The World Health Organisation recently recognised traditional medicines, like acupuncture in Bankstown, and green groups aren’t pleased.
The World Health Assembly recently wrapped up in Geneva, and had 194 member states adopt the latest iteration of the International Statistical Classification of Diseases (ICD-11), which, in turn, accepts WHO’s recognition of traditional medicines, like acupuncture in Bankstown, as a legitimate diagnostic source.
The ICD defines the world standard for diagnosing, and understanding the causes of diseases, illnesses, and death, as well as the reporting of health conditions internationally. The adoption of the ICD-11 formally recognizes burn-out as a legitimate medical condition, on top of recognising diagnoses provided by traditional medicine for at least 400 medical conditions.
The ICD-11 has a supplementary chapter that talks about disorders and patterns of symptoms that were first noted down in ancient Chinese medicine, now known across the world, but more commonly recognised in China, Korea, and Japan.
The latter, however, was met with some flak, particularly with conservationists, who say that it might have negative implications for wild animal trade.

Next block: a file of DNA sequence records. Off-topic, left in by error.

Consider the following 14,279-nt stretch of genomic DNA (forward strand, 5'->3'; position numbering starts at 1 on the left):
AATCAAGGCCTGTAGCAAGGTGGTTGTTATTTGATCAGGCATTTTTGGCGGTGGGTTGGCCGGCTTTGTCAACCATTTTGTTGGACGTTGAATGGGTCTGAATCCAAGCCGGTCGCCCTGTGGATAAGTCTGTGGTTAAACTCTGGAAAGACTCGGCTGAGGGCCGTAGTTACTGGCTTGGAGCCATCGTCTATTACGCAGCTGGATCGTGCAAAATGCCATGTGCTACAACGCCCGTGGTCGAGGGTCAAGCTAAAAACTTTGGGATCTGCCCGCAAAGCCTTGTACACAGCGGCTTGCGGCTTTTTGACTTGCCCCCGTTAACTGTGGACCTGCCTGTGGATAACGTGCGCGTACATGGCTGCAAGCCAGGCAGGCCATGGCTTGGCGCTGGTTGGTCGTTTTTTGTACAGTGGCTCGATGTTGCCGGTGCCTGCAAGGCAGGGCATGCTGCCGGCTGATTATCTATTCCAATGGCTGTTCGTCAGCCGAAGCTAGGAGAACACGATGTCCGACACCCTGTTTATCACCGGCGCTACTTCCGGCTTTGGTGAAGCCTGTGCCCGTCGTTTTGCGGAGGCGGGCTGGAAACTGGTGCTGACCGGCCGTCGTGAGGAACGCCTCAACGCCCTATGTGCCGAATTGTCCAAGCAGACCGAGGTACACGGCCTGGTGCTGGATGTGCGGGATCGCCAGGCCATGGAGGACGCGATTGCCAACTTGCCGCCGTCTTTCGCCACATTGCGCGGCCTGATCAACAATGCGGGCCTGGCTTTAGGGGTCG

Panthera, a big cat conservation group hailing from New York, was one of the group’s who took umbrage with the recognition of the WHO. Their Chief Scientist, Dr. John Goodrich says that recognising traditional medicine, which uses wild animal parts, is effective approval from the UN on the overall practice. Failure to consider the repercussions, put effective regulations, and/or condemn the hunting and use of wild animal parts for medicine, he says, is egregiously irresponsible.
The list of wild animals being poached for traditional medicine is huge, with a massive illegal trade market across the world. For example, Singaporean authorities confiscated nearly 13 tonnes of pangolin scales, amounting to about 21,000 of the world’s most poached animal, intended to be used for Chinese medicine.
WHO, have defended their move, saying that including traditional diagnoses and treatment will do much to translate key information across Eastern and Western medicine, recognizing how many people are reliant on traditional, alternative, or complimentary medicine, so much so that it’s not easy to ignore them in global matter of healthcare.
The WHO already have a strategy for the inclusion of traditional medicine in healthcare systems in use across the world, and are looking for ways to have it managed and regulated properly.